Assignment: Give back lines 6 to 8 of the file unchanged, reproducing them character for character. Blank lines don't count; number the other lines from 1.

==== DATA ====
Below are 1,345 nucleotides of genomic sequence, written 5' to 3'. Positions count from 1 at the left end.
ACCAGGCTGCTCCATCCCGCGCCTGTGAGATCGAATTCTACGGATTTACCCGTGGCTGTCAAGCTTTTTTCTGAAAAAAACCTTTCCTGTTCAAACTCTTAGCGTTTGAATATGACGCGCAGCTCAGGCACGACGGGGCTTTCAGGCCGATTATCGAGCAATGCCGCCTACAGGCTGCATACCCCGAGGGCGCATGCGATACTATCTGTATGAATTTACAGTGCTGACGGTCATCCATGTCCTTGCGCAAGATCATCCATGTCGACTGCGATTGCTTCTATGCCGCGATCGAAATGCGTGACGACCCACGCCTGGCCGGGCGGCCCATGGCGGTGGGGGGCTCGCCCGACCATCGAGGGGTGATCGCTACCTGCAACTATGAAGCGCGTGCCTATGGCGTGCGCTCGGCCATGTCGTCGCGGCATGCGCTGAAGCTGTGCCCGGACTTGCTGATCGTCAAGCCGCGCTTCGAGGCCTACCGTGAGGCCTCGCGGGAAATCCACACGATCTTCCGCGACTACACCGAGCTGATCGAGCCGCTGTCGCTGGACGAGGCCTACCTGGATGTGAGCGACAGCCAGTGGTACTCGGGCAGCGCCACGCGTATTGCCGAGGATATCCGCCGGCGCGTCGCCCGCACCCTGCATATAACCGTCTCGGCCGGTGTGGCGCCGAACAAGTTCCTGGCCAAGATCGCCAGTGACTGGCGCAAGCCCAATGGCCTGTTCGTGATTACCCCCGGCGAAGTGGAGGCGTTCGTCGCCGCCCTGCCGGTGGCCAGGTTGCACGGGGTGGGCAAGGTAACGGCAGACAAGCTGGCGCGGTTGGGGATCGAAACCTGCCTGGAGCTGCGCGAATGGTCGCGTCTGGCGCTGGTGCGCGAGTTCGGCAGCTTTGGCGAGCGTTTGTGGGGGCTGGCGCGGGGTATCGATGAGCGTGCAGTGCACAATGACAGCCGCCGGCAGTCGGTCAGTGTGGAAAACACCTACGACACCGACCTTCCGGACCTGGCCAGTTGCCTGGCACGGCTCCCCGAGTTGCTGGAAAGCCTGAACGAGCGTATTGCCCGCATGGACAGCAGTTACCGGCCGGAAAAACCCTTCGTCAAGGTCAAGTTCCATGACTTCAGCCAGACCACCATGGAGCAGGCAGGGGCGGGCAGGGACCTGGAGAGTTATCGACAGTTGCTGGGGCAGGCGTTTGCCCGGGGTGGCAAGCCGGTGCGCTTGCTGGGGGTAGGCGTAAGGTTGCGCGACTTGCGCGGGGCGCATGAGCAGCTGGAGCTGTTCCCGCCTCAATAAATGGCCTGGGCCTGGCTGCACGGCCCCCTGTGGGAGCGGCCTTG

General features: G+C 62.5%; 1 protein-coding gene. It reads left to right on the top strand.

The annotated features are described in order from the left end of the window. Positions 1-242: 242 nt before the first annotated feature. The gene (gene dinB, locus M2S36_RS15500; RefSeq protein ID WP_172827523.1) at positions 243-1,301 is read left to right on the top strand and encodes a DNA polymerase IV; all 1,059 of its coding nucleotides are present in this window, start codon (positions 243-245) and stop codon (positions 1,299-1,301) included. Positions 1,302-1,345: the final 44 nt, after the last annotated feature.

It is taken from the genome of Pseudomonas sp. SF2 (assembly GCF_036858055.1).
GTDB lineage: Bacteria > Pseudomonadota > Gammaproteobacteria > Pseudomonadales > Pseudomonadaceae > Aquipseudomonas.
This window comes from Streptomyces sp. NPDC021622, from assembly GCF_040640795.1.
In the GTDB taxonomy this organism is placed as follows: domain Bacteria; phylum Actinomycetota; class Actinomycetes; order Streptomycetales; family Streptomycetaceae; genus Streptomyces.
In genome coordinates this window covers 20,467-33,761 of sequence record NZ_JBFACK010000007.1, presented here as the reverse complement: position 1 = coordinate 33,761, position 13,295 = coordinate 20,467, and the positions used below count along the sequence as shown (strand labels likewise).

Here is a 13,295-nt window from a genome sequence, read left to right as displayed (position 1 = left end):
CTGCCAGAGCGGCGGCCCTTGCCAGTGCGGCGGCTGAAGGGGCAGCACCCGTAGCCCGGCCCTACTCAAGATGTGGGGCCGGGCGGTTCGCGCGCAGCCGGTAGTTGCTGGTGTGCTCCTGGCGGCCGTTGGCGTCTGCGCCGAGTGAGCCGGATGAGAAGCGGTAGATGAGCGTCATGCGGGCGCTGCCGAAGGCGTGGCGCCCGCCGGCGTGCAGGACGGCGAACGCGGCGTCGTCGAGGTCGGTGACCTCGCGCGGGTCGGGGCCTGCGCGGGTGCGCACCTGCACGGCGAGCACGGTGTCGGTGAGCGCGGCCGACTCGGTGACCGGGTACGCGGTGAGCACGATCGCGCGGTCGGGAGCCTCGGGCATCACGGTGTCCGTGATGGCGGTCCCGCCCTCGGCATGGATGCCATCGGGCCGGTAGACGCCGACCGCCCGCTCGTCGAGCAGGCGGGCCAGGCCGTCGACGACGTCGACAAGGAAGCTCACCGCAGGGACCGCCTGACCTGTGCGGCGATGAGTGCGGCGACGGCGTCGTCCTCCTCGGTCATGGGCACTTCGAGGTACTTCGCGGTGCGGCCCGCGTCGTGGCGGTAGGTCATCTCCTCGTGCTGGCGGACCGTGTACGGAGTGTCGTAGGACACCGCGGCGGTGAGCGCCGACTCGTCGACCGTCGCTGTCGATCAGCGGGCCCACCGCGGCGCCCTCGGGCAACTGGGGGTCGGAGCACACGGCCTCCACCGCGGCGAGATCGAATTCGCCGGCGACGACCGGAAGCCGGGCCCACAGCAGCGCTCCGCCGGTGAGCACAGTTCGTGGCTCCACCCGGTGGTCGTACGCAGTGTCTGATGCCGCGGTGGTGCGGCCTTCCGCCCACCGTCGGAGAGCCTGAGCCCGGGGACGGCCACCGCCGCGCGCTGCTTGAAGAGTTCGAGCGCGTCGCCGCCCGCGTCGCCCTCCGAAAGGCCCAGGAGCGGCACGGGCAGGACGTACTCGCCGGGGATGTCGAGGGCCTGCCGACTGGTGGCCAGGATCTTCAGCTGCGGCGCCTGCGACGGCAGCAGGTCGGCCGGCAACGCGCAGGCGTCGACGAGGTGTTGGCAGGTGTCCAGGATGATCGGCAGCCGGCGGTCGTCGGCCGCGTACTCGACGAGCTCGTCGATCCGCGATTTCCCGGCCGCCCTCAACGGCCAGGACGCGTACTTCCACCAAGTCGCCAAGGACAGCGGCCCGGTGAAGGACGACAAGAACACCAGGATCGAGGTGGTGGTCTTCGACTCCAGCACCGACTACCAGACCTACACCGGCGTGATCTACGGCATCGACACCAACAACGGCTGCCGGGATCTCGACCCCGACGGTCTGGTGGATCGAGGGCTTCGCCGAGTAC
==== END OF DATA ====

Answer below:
GTDB lineage: Bacteria > Pseudomonadota > Gammaproteobacteria > Pseudomonadales > Pseudomonadaceae > Aquipseudomonas.
This window comes from Streptomyces sp. NPDC021622, from assembly GCF_040640795.1.
In the GTDB taxonomy this organism is placed as follows: domain Bacteria; phylum Actinomycetota; class Actinomycetes; order Streptomycetales; family Streptomycetaceae; genus Streptomyces.